Now that Christmas is over, it’s time to give your Christmas tree the old heave-ho-ho-ho. But don’t let all that holiday spirit languish in a landfill! In Chittenden County, we have lots of options for giving that tree new life, as long as you make sure it is stripped of anything Mother Nature didn’t install herself.
Step 1: Prepare your tree: Remove anything Mother Nature herself didn’t install:
REMOVE ornaments, tinsel and lights
No artificial snow (trees with fake snow must be landfilled)
No artificial trees (fake trees are landfill fodder — next time try getting a real one!)
No bags or other wrapping around trees
No tree stands; boards used as stands are OK as long as they have never been painted, stained, glued, or pressure-treated, and nails or screws must be smaller than 1/4-inch diameter.
Step 2: Choose an option that works for you:
Burlington: Trees must be on the curb by 7 a.m. Monday, January 6. Trees will be collected by Burlington Public Works as soon as possible. No charge. Burlington residents only.
Colchester: Boy Scout Troop 658 will be picking up trees as a fundraiser to sponsor scout camp or other adventure a kid might otherwise not be able to afford to attend. Call 802-655-6258 to arrange pickup for Saturday, January 4. Trees must be completely bare (see specifications above). $10 donation suggested.
Essex Town & Village: Trees must be on the curb by 7:30 a.m. on Monday, January 6th and will be picked up by the Village and Town Public Works crews and subcontractors. You must make sure tree remains unburied by snow. The tree pickup is planned to end on Friday, the 10th of January, unless delayed by weather. No charge. Essex Town & Village residents only. More details may be found on the Essex Town & Village web site.
Hinesburg & Shelburne: The CVU Music Department will be picking up Christmas trees in large neighborhoods in Hinesburg & Shelburne for a $10 donation on Saturday, January 4th, 9 a.m. to 3 p.m. Net proceeds will support the Touring Band’s trip to Costa Rica in February.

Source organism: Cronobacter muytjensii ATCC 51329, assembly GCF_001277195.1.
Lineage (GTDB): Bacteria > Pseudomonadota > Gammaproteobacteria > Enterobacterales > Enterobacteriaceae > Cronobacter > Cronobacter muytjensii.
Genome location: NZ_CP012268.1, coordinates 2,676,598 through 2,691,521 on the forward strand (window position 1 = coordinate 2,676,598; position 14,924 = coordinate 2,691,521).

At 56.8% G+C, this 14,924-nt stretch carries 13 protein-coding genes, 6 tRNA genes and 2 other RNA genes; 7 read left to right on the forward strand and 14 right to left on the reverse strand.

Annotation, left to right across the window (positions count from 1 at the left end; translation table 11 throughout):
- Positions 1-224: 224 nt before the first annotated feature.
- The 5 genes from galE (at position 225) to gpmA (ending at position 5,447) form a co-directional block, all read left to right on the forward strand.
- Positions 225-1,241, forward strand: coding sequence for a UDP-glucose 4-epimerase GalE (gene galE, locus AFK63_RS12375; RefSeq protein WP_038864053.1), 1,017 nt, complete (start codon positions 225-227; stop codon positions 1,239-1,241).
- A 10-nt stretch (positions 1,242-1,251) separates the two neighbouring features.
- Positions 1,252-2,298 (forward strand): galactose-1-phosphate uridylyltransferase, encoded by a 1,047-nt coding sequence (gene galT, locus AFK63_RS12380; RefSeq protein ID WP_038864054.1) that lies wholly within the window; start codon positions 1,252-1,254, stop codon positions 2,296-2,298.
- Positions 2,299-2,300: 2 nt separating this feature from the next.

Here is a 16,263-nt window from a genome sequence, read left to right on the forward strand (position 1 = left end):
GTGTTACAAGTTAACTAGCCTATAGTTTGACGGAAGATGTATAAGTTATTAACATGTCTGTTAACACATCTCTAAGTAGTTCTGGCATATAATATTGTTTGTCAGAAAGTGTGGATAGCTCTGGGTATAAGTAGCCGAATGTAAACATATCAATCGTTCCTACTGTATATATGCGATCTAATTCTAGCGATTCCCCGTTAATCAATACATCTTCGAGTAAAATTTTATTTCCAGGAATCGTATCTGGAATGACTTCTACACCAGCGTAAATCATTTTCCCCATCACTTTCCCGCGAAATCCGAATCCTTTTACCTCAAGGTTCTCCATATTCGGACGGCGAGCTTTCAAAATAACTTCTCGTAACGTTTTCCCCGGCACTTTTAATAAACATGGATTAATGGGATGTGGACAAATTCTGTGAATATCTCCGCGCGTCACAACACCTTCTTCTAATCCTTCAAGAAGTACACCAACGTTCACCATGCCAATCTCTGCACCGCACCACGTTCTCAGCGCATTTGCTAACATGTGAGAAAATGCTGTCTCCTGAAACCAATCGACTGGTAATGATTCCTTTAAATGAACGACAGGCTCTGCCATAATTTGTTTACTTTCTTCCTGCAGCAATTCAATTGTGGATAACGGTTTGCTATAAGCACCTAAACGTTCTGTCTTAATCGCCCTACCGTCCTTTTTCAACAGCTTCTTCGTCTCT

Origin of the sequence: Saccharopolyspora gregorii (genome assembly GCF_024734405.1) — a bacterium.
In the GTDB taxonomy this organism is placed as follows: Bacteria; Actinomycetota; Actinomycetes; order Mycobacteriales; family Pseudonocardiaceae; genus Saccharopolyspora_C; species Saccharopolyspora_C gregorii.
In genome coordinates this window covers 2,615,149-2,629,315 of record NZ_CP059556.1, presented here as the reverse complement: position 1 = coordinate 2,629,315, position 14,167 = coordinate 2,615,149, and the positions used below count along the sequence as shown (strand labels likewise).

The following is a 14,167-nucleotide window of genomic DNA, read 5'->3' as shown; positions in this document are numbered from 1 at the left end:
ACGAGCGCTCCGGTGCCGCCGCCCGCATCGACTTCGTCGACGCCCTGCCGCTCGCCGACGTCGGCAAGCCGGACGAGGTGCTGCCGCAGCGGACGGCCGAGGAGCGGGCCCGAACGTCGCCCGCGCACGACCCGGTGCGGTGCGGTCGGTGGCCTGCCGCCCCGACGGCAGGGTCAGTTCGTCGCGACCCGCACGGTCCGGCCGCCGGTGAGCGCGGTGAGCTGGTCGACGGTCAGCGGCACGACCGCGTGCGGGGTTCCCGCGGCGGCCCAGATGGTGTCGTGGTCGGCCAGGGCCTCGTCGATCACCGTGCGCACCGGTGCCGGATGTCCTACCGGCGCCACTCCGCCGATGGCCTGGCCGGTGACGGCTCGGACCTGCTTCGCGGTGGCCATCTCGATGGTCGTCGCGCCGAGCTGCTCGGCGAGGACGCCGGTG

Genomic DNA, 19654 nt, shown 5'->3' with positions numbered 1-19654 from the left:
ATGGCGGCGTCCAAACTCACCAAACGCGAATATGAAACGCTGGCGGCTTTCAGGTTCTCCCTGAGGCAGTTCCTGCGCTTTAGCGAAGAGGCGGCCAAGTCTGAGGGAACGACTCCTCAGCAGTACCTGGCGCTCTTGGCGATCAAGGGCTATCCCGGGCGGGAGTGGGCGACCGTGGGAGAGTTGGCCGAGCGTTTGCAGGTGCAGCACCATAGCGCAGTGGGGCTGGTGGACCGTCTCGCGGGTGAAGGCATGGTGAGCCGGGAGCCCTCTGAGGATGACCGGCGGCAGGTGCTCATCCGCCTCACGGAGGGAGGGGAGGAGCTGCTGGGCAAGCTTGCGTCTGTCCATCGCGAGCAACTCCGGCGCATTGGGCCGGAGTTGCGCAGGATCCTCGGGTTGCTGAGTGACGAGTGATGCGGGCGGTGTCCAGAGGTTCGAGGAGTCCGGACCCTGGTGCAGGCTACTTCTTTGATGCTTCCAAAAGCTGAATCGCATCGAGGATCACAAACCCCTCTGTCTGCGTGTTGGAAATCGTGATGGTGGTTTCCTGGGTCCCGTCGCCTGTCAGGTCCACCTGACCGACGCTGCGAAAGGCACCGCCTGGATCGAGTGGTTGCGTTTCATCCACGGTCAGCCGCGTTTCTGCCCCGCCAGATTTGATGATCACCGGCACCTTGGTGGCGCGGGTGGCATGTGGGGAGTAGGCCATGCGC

To participate: 1) Call Brooke at 802-598-8771, to arrange pickup; 2) Make a $10 check out to “CVU Music,” put it in an envelope, then a plastic baggie, and attach it to your tree. 3) Put your tree by the curb on the morning of the 4th. (Condos and apartments, leave at entrance of development.) If your tree is not picked up by 2:30pm, call Brooke.
DROP-OFF LOCATIONS All trees brought to CSWD Drop-Off Centers and the McNeil Wood & Yard Waste Depot will be chipped up and used as fuel to generate electricity at the McNeil Generating Plant.
Chittenden Solid Waste District (CSWD) Drop-Off Centers:
- Up to 3 trees can be brought to the Essex, Milton, Richmond and South Burlington locations, and unlimited trees to the Williston location through January 31.
- Trees are NOT accepted at the Burlington and Hinesburg locations.
- There is no charge for trees properly stripped according to the list above. Customers with trees not properly stripped of decorations will be charged $1/foot (in height of tree) for disposal in the landfill — not a happy ending!
- Find hours and locations here: http://www.cswd.net/facilities-fees/drop-off-centers.
McNeil Wood and Yard Waste Depot: (111 Intervale Rd., Burlington; Tue-Fri 8-12; Sat 8-4) Unlimited trees accepted at no charge. All trees must be stripped according to the above list.
Make it a New Year’s resolution to keep as much as possible out of the landfill! Contact CSWD to find out how easy it is to do just that. Visit http://www.cswd.net, call our hotline at 872-8111, or e-mail firstname.lastname@example.org.